Skip to main content
Login | Suomeksi | På svenska | In English

Browsing by Author "Aalto, Ida-Maria"

Sort by: Order: Results:

  • Aalto, Ida-Maria (2021)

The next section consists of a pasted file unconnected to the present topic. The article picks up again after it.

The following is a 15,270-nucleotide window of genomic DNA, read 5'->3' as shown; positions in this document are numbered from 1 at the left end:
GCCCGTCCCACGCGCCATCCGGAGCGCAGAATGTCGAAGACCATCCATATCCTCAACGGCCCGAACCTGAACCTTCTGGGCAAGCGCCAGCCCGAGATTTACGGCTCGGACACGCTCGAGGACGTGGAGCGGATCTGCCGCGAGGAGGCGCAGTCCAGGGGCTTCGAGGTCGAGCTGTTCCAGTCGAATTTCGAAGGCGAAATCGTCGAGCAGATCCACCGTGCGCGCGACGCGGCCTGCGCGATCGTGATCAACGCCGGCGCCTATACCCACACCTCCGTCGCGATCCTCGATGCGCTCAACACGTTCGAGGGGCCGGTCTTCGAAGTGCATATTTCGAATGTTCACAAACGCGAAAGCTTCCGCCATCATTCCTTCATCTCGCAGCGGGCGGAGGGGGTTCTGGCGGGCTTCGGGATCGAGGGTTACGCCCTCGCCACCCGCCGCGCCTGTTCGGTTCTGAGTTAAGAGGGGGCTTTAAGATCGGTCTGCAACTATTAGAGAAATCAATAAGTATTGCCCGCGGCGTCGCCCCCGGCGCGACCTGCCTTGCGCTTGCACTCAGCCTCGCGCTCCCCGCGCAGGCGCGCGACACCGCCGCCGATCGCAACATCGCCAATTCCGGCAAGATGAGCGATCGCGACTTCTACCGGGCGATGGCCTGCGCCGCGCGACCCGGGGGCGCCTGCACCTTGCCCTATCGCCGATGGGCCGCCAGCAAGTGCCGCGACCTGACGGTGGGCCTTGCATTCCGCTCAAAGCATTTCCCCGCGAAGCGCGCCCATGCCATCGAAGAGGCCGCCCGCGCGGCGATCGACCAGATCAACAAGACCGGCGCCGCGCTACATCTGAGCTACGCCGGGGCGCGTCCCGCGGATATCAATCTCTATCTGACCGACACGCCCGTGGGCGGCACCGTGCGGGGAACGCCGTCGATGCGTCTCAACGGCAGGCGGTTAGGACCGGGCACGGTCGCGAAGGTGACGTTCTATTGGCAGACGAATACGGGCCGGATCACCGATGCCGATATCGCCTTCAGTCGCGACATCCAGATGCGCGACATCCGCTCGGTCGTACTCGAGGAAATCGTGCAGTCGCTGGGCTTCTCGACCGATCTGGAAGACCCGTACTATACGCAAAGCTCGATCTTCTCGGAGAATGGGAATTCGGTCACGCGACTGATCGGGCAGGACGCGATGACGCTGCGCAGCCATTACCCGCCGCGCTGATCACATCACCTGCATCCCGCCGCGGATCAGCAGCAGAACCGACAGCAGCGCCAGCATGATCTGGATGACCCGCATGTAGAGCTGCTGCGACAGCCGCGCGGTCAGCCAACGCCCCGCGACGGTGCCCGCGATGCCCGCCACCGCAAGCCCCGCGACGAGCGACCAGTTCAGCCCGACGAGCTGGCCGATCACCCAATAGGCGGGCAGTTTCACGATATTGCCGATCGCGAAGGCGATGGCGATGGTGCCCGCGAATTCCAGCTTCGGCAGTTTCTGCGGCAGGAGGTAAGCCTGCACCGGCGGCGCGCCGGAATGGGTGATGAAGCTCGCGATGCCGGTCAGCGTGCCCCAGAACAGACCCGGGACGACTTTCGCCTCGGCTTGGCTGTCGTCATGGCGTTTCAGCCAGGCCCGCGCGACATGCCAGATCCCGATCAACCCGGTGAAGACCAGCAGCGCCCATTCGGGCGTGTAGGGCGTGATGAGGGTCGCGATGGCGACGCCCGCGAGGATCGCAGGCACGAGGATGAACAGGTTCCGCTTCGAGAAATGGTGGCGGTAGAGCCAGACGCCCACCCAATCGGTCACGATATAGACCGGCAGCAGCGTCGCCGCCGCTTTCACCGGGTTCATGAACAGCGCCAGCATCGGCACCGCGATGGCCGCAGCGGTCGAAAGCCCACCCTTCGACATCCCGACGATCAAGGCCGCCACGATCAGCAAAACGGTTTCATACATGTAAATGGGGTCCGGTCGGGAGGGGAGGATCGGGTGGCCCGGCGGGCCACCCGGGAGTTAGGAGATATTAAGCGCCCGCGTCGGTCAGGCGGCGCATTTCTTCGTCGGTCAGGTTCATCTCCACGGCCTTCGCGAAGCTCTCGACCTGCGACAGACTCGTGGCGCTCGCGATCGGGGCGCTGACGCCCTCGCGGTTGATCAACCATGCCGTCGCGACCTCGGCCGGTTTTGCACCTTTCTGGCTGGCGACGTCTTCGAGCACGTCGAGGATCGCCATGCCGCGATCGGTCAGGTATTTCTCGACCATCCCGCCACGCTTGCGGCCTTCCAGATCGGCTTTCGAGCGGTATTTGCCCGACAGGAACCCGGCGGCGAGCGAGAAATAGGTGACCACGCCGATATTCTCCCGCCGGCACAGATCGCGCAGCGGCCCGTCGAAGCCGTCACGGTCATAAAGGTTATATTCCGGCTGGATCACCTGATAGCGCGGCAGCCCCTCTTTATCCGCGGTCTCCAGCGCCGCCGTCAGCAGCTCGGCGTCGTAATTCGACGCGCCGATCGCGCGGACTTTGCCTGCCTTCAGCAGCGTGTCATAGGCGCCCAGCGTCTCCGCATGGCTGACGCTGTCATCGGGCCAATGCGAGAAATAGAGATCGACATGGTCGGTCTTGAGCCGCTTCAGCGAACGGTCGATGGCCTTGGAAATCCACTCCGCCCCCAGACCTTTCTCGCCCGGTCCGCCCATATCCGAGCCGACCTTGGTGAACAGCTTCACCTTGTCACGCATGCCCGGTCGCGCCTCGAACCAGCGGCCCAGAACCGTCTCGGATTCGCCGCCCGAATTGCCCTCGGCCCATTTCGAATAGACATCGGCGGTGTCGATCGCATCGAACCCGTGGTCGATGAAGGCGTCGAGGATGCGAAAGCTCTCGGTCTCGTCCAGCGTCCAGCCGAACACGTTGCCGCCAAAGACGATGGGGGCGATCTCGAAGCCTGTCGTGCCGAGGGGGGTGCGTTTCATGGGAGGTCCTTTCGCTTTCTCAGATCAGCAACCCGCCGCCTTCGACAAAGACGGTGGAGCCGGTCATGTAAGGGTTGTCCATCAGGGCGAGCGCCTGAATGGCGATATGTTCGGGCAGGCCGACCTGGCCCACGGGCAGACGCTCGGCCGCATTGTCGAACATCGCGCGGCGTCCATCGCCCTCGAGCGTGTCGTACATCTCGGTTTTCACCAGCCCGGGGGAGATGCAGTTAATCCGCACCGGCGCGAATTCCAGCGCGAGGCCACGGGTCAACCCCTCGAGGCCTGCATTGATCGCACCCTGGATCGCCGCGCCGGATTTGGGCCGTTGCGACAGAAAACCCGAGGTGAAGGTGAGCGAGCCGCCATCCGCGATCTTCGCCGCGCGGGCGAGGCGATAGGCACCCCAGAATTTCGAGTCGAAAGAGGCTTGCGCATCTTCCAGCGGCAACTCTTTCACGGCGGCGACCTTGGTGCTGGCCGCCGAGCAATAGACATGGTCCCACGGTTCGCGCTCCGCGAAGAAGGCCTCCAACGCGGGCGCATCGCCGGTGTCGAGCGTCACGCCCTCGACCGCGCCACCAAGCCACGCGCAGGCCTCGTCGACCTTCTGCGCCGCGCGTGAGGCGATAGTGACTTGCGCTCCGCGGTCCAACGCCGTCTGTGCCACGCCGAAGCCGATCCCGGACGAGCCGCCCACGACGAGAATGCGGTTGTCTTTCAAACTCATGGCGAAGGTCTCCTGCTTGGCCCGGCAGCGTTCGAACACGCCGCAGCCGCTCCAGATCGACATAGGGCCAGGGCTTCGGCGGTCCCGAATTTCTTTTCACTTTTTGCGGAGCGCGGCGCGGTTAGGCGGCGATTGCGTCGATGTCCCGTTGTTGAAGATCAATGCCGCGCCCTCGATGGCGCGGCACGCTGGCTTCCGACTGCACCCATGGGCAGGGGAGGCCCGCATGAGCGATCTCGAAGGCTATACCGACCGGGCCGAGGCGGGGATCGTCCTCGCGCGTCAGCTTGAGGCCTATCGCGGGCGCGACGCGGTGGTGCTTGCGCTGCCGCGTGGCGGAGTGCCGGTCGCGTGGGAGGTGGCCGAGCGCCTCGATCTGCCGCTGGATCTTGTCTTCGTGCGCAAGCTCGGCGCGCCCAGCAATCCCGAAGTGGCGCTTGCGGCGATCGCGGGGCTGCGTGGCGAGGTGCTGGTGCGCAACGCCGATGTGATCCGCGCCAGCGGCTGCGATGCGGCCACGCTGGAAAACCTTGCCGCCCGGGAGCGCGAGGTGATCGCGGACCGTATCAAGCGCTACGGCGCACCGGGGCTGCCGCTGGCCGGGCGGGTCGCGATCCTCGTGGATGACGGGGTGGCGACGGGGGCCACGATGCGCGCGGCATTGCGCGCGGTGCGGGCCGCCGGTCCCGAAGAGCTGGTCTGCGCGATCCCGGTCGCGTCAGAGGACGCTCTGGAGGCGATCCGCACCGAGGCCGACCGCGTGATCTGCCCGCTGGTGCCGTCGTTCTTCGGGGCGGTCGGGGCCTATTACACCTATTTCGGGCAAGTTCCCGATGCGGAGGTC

The general structure of the vertebrate brain is highly conserved. However, a large amount of variation exists in brain size and shape, both regarding the whole brain and its subdivisions. This variation is caused by selection acting on species’ behavioural traits and shaping the evolution of the brain in the same process. It is known that one of the factors affecting vertebrate brain morphology is ecology, including habitat complexity, activity patterns and diet. The effects of diet on brain size have been studied in primates, bats and small mammals, where frugivory in primates and bats and insectivory in small mammals, are linked to larger brains. The effect of diet on brain morphology has not been studied in squamate reptiles (lizards and snakes) and the ecological factors behind size and shape variation are largely unknown in squamates compared to other vertebrates. Squamates show large diversity in diet preference as well as feeding behaviour in general, which makes them a suitable model organism to study brain evolution. Further, squamates have highly developed nasal chemical senses that are important for feeding behaviour. These factors in mind, it would be expected that diet has an effect on squamate brain morphology, and especially the brain regions important for feeding behaviour, such as the olfactory bulbs in the forebrain. To study the effects of diet on squamate brain size and shape, the brains of 51 squamate species were micro-CT scanned and 3D-brain surfaces were generated for each species. The species were categorized into four diet groups: carnivorous, herbivorous, omnivorous and insectivorous. To analyse shape and size change across species and diet groups, 73 landmarks were placed on each 3D-brain surface, covering all brain regions: olfactory bulbs, cerebral hemispheres, telencephalon, diencephalon, midbrain, cerebellum and hindbrain. The results from this study show that diet affects significantly the shape of the whole squamate brain, as well as the size of the telencephalon. Telencephalon size differed significantly between the herbivorous and carnivorous groups. Diet had no significant effect on the other brain subdivisions studied here, including the olfactory bulbs. Diet is a large part of a species’ ecology and it is very complex behaviour involving several senses and brain regions, which could explain the results obtained from this study. The results from this study are preliminary, but they indicate that diet could be one of the factors affecting brain morphology in squamates. In the future, including other factors of feeding behaviour than food choice and analysing the effects of diet on a deeper level, such as including brain regions within the brain and analysing cellular organization, could shed some new light on how diet affects squamate brain morphology.